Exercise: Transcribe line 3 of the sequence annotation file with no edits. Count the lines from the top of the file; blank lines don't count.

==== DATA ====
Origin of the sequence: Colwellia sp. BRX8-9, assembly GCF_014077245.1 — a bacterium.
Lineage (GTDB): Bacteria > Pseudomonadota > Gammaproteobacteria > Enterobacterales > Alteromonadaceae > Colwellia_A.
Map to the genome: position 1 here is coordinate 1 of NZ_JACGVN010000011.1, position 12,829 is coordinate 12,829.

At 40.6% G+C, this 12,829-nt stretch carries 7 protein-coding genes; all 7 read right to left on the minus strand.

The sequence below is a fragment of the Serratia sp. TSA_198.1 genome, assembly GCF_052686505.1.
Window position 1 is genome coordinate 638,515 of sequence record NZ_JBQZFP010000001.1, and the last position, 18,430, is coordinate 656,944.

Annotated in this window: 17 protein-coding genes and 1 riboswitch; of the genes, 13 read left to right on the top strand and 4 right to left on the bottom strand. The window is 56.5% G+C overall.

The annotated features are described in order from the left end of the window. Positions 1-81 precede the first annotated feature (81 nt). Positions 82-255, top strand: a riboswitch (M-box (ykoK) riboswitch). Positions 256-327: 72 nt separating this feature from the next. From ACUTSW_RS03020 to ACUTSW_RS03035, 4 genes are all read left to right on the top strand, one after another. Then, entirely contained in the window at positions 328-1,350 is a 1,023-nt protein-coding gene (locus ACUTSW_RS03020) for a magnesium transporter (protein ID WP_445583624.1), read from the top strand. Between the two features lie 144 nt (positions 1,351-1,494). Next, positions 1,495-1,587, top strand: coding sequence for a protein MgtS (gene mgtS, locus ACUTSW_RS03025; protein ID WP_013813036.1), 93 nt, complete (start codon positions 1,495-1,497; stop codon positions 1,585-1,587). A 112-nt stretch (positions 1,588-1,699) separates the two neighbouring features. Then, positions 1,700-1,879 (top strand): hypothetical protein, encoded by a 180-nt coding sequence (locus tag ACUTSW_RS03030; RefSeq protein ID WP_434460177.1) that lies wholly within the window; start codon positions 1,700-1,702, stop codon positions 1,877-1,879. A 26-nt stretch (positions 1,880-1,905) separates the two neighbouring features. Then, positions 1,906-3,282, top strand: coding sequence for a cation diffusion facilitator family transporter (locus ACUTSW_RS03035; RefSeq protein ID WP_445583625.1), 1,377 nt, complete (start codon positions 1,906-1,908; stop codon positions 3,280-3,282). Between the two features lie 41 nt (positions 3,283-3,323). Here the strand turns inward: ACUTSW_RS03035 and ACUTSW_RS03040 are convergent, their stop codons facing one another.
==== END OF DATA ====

Map to the genome: position 1 here is coordinate 1 of NZ_JACGVN010000011.1, position 12,829 is coordinate 12,829.